When it comes to construction, iron, and steel are essentials. Most structures, including roads, bridges, tunnels, stadiums, skyscrapers, airports, other infrastructure, appliances, cars, ships, buildings, and many other products, contain iron and steel. Concrete structures have steel reinforcements. Steel can be recycled without any significant loss.
Steel is sturdy, so it can resist damage caused by natural disasters. Steel buildings are more resistant to fire or termite damage. Steel’s properties make it one of the most widely used engineering and construction materials. Weldability, hardenability, machinability, workability, wear resistance, corrosion resistance, yield strength, and tensile strength are the characteristics of the metal.
As the demand for new construction and infrastructure building, repairs, and refreshing increases, steel requirements rise. The VanEck Vectors Steel ETF product (NYSEARCA:SLX) holds shares in many of the world’s leading steel and iron ore producing companies. At the end of 2020, the ETF was trading at close to its highest level of the year, and the prospects are for more gains in 2021.
Approximately 98% of the iron ore extracted from the earth’s crust is used to make steel. Coking coal, a source of carbon, is a critical raw material in steel production.
The world’s leading iron ore producing country is Australia. In 2019, Australian output amounted to 930 million tons. Rio Tinto (RIO) and BHP Group (BHP) were the leading producing companies in Australia. Brazil was second with 480 million tons, the majority produced by VALE SA (VALE), the Brazilian mining giant. Problems with a dam collapse in 2019 and production issues stemming from the COVID-19 pandemic limited Brazil’s production in 2020. The iron ore market experienced tight supplies over the past years. After a spike to a low of just over $60 per ton in April 2020, the price exploded to over the $155 level as of December 29.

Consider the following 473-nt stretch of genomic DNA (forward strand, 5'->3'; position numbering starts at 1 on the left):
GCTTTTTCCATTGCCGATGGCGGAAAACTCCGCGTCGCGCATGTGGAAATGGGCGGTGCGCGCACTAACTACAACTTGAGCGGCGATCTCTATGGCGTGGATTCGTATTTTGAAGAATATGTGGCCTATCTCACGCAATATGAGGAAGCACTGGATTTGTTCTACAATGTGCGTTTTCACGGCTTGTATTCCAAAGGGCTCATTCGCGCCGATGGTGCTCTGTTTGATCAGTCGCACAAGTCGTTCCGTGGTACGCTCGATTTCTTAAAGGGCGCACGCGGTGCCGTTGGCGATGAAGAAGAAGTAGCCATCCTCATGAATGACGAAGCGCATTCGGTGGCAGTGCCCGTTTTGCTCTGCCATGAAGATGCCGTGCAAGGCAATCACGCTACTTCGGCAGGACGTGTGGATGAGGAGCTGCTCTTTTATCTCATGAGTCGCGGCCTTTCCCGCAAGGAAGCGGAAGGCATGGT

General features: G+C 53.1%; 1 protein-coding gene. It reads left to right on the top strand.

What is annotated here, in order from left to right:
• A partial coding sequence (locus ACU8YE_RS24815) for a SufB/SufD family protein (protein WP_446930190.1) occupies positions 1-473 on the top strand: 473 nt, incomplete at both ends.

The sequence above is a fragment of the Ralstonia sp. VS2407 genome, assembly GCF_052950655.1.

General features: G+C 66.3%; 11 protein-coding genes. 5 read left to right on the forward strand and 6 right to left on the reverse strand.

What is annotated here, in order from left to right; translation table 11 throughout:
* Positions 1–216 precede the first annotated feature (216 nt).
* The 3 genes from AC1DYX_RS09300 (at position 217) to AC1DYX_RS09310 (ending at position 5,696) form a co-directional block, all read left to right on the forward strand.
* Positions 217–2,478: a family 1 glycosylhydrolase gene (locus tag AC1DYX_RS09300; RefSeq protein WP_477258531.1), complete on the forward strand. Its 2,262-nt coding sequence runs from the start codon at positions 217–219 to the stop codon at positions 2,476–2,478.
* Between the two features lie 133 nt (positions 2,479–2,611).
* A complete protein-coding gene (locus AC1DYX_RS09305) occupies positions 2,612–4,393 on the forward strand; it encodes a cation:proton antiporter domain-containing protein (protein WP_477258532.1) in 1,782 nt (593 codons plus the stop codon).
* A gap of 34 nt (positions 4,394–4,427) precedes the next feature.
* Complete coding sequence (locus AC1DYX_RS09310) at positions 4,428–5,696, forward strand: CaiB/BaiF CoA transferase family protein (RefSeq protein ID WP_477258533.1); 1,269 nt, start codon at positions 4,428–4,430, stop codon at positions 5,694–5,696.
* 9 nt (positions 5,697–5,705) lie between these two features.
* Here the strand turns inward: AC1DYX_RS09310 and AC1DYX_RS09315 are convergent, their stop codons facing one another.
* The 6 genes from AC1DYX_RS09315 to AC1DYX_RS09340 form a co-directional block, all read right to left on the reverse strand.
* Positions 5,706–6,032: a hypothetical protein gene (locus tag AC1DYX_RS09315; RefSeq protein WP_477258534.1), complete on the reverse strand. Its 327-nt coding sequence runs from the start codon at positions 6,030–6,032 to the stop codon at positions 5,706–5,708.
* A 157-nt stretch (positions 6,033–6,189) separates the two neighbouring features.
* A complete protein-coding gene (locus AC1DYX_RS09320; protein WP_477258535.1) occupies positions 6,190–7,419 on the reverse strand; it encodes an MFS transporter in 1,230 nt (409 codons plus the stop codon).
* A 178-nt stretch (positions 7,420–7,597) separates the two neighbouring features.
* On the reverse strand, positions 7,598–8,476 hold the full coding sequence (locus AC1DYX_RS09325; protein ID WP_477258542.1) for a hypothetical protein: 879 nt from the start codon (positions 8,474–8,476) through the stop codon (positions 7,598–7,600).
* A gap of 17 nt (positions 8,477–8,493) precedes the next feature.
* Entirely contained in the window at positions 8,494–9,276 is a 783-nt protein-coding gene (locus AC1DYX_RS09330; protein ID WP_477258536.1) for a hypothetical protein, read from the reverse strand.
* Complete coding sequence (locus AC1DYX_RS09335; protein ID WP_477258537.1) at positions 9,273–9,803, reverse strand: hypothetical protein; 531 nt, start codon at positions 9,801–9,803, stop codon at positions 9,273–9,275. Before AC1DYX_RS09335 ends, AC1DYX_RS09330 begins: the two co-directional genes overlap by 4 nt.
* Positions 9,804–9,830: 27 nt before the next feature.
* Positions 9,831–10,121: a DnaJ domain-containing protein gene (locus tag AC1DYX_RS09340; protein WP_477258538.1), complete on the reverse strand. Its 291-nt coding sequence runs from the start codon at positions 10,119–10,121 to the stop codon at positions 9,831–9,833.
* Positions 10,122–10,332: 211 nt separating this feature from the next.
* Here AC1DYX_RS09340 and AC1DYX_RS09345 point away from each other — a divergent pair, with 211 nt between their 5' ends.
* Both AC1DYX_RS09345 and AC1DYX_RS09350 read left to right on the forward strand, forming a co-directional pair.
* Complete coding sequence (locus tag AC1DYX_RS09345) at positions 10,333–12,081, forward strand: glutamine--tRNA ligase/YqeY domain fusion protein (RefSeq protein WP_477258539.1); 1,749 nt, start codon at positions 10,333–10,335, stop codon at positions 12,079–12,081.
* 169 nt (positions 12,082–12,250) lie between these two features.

The chart shows that iron ore has made higher lows and higher highs since late 2015. The all-time high came in 2008 at just below the $200 per ton level. In 2011, when many commodities reached multi-year highs, iron ore moved to a slightly lower peak of just over $187 per ton.